A group of policemen stop everyone trying to enter the premises of the sprawling Entrepreneurship Development Institute (EDI). A mine protected vehicle, Casspir, stands at the entrance of the building, whose main office complex was damaged in a 48-hour long gun battle in which three foreign militants were killed Monday. Inside, Army, police and CRPF teams are busy sanitising the place that has bullet marks all over and shattered glass scattered on the floor. The smell of explosives is everywhere.
“There is still a lot of unexploded ammunition left in the rooms and before allowing people inside, everything needs to be cleared,” said an officer supervising the sanitising operation. Apart from employees, even the director of the institute, Mohammad Ismail Parray, was not allowed inside the complex.
“I was not allowed to go inside due to security concerns. Our main office building has got damaged, though the other two buildings are safe,” said Parray.
At Sempora, the village closest to the EDI complex, a group of villagers assembled along the road as the encounter played out. These men, along with some other people from the neighboring areas, tried to organise a protest.
“People came here on Sunday and again on Monday, even from the Pampore side hundreds of villagers had assembled. They also tried to approach the encounter site with the only motive to divert attention of the Army and the police so that the militants could escape… A majority of those who took out protests were young boys,’’ claimed Ghulam Nabi, a villager.
On Tuesday, the National Highway that dissects Pampore was thrown open after remaining closed for two days. But as police imposed restrictions along with heavy deployment of police and CRPF personnel, the small town wore a deserted look.
Sitting outside his shop in Pampore, Bashir Ahmad rued how encounters and protests had become a routine affair in the Valley. “But, this is the first time, I have seen such a long encounter in Pulwama district. It reminded me of the early days of militancy. As the encounter was going on, scores of youths tried to march towards the encounter site,” he said.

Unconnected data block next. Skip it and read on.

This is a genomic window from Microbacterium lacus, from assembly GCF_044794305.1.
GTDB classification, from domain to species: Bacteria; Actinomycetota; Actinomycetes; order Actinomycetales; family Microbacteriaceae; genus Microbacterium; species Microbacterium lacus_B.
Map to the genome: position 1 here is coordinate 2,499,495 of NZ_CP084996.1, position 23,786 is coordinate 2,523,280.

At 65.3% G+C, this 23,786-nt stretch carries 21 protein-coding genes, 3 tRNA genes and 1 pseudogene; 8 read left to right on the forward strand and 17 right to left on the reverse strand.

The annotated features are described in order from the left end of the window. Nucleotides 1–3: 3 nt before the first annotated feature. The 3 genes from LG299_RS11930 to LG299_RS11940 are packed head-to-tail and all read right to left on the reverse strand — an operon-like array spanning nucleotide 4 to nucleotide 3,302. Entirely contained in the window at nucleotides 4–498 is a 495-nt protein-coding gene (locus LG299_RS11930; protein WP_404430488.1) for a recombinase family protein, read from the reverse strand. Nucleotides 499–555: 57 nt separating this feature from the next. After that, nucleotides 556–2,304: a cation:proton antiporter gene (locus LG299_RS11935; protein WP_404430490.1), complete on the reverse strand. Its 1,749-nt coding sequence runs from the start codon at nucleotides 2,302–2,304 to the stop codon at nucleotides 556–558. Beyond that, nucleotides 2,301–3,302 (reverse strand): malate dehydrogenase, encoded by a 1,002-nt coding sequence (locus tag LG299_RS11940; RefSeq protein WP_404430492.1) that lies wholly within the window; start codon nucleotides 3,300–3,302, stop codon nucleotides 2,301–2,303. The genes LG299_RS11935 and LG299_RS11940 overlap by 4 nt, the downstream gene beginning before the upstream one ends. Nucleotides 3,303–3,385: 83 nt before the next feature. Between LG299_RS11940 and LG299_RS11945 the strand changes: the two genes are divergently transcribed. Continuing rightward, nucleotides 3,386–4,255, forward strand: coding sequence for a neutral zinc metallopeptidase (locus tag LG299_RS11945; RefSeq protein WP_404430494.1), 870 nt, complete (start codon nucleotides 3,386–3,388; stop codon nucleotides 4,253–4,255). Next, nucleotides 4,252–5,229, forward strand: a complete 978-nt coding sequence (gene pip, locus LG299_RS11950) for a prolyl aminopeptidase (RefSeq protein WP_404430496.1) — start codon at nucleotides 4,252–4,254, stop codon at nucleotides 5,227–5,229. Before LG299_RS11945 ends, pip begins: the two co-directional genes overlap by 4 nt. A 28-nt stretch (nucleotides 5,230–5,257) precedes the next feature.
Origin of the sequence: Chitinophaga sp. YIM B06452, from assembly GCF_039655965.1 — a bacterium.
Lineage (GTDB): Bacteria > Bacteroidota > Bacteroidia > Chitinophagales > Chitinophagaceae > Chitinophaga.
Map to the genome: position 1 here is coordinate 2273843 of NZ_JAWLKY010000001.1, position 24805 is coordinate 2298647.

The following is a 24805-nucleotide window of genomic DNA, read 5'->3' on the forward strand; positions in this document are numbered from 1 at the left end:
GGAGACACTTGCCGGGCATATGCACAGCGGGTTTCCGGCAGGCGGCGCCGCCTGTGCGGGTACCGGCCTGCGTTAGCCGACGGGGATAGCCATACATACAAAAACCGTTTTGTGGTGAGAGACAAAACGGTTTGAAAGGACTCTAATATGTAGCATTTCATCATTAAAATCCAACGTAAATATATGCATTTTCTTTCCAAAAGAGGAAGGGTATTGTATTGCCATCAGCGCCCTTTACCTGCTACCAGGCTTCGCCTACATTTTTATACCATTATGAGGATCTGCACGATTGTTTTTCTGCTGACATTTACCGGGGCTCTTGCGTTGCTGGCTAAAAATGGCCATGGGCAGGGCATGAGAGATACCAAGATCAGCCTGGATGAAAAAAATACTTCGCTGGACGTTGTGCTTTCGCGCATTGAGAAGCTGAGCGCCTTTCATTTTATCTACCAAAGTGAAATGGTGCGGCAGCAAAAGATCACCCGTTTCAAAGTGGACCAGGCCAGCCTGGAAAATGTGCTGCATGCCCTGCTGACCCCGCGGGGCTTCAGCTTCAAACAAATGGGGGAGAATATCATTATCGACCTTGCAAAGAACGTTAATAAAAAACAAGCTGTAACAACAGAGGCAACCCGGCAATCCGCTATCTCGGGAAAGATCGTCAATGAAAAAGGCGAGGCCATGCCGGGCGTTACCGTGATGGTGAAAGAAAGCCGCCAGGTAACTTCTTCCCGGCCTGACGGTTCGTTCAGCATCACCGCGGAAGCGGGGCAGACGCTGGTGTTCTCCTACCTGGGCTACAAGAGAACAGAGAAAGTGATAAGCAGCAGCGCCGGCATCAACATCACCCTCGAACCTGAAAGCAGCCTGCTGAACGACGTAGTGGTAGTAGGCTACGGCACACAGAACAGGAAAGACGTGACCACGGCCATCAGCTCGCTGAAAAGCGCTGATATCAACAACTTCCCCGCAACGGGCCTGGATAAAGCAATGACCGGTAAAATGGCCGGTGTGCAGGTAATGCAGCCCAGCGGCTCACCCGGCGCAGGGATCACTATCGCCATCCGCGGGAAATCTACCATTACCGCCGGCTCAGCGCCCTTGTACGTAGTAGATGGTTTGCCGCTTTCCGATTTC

Bashir added that for two days, apart from firing and blasts, they could hear anti-India slogans and songs praising militants. “I think youth are now fed up and think only protests and militancy can resolve the Kashmir issue,” he said.
According to locals, protesters also played songs eulogising militants from the public address systems of some mosques close to the encounter site and raised slogans like — “Jeevey Jeeve Pakistan” (long live Pakistan), “Sabeluna Sabeluna, al Jihad, al Jihad” (the only way is struggle).
“I saw a group of women singing Azadi songs and praising militants. Even though the police fired teargas shells towards them, they never left the spot,” said Javid Ahmad, a Sempore resident, while pointing towards a place across river Jehlum. Officials at Pampore’s sub-district hospital told The Indian Express that over 10 people were treated at the hospital during the past two days.
“The injured didn’t want to stay in the hospital and left the hospital after first aid,’’ a doctor said.
An injured person confessed that he marched towards the encounter site along with his friends and several villagers.
“With an aim to save the militants, we were trying to move towards the encounter site but police fired pellets, teargas shells. They also fired in the air and prevented us from approaching the encounter site…My other friend also sustained pellet injuries in his face,’’ he said, while showing pellet marks on his body.
CRPF spokesman, Bhavesh Chaudhary, who also commands a battalion said: “In past few months we are witnessing protests whenever an encounters breaks out. It is a matter of concern and we are looking into it.”
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